Starlink Better Than Nothing Beta program

Got this in the email today:

This is your official invitation to participate in Starlink’s Better Than Nothing Beta program! This invitation expires on Dec. 25, 2020.

Expect data speeds to vary from 50Mb/s to 150Mb/s and latency from 20ms to 40ms over the next several months. There will also be brief periods of no connectivity at all.

As we launch more satellites, install more ground stations and improve our networking software, data speed, latency and uptime will improve dramatically. For latency, we expect to achieve 16ms to 19ms by summer 2021.

The Starlink phased-array user terminal, which is more advanced than what’s in fighter jets, plus mounting tripod and wifi router, costs $499 and the monthly subscription costs $99.

If this sounds good to you, [ order now ]

Love the name of the beta. We’re very fortunate where we live to already get 1.5 Gbps so not in the market for this. I do very like the idea of it very much though, as lots of place to live in the middle of nowhere, and this thing giving fast internet everywhere appeals to me.

Retire to that cabin in the woods, and by the time they roll out properly it’ll be up to 500 Mb/s with just 16 ms latency, which is doable.

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As soon as it is available here in Texas, I plan on jumping on this. My 25Mbps connection, while 5 times faster than it used to be, is still pretty slow. I’m paying over $100 a month for that, so Starlink will be a no brainer for me.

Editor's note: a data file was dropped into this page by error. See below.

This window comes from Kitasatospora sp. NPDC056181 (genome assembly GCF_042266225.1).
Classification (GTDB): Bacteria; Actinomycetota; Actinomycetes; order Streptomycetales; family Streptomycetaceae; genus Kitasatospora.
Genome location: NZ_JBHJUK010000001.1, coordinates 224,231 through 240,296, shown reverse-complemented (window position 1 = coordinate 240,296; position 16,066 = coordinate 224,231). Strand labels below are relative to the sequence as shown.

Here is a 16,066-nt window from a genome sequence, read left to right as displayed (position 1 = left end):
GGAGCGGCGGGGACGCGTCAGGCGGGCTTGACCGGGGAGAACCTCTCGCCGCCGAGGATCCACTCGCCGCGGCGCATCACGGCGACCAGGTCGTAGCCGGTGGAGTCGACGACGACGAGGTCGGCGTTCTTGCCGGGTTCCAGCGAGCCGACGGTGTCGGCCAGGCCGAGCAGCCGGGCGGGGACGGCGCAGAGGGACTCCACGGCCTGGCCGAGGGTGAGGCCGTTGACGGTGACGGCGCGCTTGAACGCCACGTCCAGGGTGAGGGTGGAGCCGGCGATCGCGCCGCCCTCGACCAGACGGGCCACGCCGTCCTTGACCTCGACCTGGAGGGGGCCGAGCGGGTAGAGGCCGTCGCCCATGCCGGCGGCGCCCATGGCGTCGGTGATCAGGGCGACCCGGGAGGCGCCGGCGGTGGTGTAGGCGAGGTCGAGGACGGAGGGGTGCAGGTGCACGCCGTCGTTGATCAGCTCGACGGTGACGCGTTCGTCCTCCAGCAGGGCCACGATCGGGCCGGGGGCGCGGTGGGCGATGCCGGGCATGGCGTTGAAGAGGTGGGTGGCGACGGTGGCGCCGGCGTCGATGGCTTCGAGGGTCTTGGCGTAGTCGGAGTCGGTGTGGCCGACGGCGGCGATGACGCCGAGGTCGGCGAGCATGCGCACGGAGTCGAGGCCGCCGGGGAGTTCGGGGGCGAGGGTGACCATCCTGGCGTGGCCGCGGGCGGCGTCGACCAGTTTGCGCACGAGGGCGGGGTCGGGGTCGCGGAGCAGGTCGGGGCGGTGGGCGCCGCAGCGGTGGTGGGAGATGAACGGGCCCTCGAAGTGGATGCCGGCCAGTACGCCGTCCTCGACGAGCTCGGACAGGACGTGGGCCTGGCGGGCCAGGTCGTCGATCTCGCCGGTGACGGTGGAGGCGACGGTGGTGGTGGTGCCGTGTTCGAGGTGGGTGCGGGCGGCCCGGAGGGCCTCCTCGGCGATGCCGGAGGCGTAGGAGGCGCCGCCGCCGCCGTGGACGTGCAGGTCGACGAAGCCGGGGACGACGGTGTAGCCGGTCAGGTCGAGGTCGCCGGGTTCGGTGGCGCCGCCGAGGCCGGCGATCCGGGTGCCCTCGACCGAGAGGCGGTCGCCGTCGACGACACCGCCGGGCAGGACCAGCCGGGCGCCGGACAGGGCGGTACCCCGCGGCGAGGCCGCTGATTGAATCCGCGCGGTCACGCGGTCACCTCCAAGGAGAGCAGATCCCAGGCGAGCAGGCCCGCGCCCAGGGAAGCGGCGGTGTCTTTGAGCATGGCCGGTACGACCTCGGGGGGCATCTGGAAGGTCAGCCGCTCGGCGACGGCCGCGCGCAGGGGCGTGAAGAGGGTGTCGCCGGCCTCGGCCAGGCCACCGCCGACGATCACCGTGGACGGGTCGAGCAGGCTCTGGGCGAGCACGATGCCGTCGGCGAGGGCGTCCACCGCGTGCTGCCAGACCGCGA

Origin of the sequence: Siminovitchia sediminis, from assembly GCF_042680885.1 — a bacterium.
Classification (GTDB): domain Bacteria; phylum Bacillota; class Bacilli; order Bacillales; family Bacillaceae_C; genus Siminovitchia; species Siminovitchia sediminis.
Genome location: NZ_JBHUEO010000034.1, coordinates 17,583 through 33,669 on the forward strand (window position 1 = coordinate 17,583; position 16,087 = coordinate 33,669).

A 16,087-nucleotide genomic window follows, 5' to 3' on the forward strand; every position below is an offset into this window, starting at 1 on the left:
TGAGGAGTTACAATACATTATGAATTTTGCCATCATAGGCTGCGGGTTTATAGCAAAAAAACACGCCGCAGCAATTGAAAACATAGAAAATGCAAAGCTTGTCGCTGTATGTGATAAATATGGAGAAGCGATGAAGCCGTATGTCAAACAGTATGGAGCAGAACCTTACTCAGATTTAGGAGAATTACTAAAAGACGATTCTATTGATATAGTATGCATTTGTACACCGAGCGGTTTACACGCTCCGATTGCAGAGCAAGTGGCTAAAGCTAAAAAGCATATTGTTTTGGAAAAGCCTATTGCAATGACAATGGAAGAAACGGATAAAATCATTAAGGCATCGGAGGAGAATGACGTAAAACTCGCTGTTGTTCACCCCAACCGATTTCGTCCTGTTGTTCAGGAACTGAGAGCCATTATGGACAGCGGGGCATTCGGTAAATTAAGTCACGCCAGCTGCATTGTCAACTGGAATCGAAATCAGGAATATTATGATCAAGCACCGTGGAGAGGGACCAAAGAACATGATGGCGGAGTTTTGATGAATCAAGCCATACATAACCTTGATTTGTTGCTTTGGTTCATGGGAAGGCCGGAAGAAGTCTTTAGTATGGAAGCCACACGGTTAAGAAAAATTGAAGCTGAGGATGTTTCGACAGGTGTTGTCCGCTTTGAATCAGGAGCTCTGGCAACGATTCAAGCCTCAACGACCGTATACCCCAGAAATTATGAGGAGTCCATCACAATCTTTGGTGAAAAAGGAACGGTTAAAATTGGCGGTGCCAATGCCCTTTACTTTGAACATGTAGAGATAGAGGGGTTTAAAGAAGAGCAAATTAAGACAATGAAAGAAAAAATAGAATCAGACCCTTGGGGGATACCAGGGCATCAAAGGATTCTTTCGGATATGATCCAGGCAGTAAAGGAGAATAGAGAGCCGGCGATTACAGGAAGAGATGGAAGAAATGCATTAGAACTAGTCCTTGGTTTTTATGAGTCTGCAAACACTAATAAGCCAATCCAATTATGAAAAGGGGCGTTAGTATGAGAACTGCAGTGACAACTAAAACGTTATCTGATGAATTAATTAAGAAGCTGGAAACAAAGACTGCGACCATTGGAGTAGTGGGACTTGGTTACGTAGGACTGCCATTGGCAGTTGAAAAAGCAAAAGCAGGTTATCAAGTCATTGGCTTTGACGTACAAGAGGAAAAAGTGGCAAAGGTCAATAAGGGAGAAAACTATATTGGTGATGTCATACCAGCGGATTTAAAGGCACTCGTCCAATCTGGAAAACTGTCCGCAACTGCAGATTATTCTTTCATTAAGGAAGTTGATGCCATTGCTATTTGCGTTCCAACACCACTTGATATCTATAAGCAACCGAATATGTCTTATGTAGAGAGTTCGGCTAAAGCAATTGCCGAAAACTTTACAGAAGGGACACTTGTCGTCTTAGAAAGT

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That’s very expensive for what you’re getting and with no guarantee of service, but maybe the perfect option for remote locations indeed.

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Amazon and Bezos is doing a ‘mini-me’ (this goes well with Paul’s avatar!) on all this with ‘Project Kuiper’.

They’ll putting in $10 billion, but they’ll need a ride as Blue Origin seems to be going pretty slowly. I wonder where they are in terms of reaching orbit?

Competition is looking good, and nice to see Verizon/Comcast being literally overtaken.

It is called the ‘Better Than Nothing’ beta program after all :slight_smile:

Once the mini-sats get their planned laser sat-to-sat upgrade (!) then the speeds should start to jump up quite a bit.

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So much space debris though. I heard Terry Virts talking about this the other day. It’s going to get really bad when all this space junk starts colliding with other space junk and exponentially creating a cloud of space junk that nobody can travel through.

I hope it’ll be ok, and it was something considered by the FTC before they approved this stuff. Space is very big and they are quite small and very low orbits that are quite draggy.

They deorbit ok and burn up to dust, and they’ve tested that already with deliberate deburns. If Starlink disappeared today by about 3 years all the existing sats would fall and be gone to nothing. They actually have to boost them to keep them up, as they are in such a low orbit (hence the latency being better than old marine satellite systems etc).

The mesh eventually would have a max of about 42,000 satellites, and it sounds a lot, but picture 42,000 shoe boxes spread out over the entire surface of the Earth (or 7,800 boxes across the width of the continental US) and then think of the gaps between them.

I’m not saying there is no issue, just that the numbers and scales aren’t intuitive, and the benefits might be worth it.

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I could see this being hugely popular with RV and sailboat people if it is feasible to have a dish that relocates.